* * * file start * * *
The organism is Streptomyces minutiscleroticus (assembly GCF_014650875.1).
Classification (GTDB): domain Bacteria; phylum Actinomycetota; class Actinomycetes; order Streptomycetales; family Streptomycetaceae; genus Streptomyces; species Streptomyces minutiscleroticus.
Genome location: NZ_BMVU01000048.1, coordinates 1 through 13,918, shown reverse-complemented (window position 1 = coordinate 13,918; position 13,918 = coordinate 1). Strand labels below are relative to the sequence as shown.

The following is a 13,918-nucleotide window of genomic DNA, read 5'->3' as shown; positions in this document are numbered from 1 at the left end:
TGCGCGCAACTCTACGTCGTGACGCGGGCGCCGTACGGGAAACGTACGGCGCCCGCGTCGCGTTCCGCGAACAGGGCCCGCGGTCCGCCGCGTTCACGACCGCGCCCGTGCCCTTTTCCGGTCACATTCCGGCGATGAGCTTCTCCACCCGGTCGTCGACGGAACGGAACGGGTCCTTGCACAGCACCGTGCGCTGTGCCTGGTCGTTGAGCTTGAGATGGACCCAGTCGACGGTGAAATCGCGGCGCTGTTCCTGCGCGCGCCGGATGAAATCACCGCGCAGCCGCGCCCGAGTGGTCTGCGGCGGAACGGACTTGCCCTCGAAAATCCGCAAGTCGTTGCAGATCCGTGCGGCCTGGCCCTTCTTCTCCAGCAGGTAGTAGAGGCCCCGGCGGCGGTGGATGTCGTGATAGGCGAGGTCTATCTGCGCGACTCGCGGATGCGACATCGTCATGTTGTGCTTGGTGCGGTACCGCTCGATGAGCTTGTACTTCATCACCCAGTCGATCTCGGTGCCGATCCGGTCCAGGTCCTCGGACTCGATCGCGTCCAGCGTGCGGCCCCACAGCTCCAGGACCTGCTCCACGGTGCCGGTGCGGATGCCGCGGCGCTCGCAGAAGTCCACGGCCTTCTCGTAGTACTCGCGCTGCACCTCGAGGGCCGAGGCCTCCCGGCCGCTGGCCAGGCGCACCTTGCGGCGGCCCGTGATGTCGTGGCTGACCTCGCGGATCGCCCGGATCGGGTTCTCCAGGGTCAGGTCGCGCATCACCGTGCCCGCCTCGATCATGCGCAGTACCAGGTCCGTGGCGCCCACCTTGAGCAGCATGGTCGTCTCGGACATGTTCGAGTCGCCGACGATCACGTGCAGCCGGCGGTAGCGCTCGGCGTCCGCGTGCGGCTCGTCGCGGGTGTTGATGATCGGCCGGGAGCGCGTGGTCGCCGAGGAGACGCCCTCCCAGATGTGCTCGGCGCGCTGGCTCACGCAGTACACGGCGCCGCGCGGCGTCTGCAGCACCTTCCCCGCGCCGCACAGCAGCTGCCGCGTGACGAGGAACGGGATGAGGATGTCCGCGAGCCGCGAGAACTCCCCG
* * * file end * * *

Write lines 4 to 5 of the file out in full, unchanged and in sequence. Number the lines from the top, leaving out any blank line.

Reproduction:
The following is a 13,918-nucleotide window of genomic DNA, read 5'->3' as shown; positions in this document are numbered from 1 at the left end:
TGCGCGCAACTCTACGTCGTGACGCGGGCGCCGTACGGGAAACGTACGGCGCCCGCGTCGCGTTCCGCGAACAGGGCCCGCGGTCCGCCGCGTTCACGACCGCGCCCGTGCCCTTTTCCGGTCACATTCCGGCGATGAGCTTCTCCACCCGGTCGTCGACGGAACGGAACGGGTCCTTGCACAGCACCGTGCGCTGTGCCTGGTCGTTGAGCTTGAGATGGACCCAGTCGACGGTGAAATCGCGGCGCTGTTCCTGCGCGCGCCGGATGAAATCACCGCGCAGCCGCGCCCGAGTGGTCTGCGGCGGAACGGACTTGCCCTCGAAAATCCGCAAGTCGTTGCAGATCCGTGCGGCCTGGCCCTTCTTCTCCAGCAGGTAGTAGAGGCCCCGGCGGCGGTGGATGTCGTGATAGGCGAGGTCTATCTGCGCGACTCGCGGATGCGACATCGTCATGTTGTGCTTGGTGCGGTACCGCTCGATGAGCTTGTACTTCATCACCCAGTCGATCTCGGTGCCGATCCGGTCCAGGTCCTCGGACTCGATCGCGTCCAGCGTGCGGCCCCACAGCTCCAGGACCTGCTCCACGGTGCCGGTGCGGATGCCGCGGCGCTCGCAGAAGTCCACGGCCTTCTCGTAGTACTCGCGCTGCACCTCGAGGGCCGAGGCCTCCCGGCCGCTGGCCAGGCGCACCTTGCGGCGGCCCGTGATGTCGTGGCTGACCTCGCGGATCGCCCGGATCGGGTTCTCCAGGGTCAGGTCGCGCATCACCGTGCCCGCCTCGATCATGCGCAGTACCAGGTCCGTGGCGCCCACCTTGAGCAGCATGGTCGTCTCGGACATGTTCGAGTCGCCGACGATCACGTGCAGCCGGCGGTAGCGCTCGGCGTCCGCGTGCGGCTCGTCGCGGGTGTTGATGATCGGCCGGGAGCGCGTGGTCGCCGAGGAGACGCCCTCCCAGATGTGCTCGGCGCGCTGGCTCACGCAGTACACGGCGCCGCGCGGCGTCTGCAGCACCTTCCCCGCGCCGCACAGCAGCTGCCGCGTGACGAGGAACGGGATGAGGATGTCCGCGAGCCGCGAGAACTCCCCG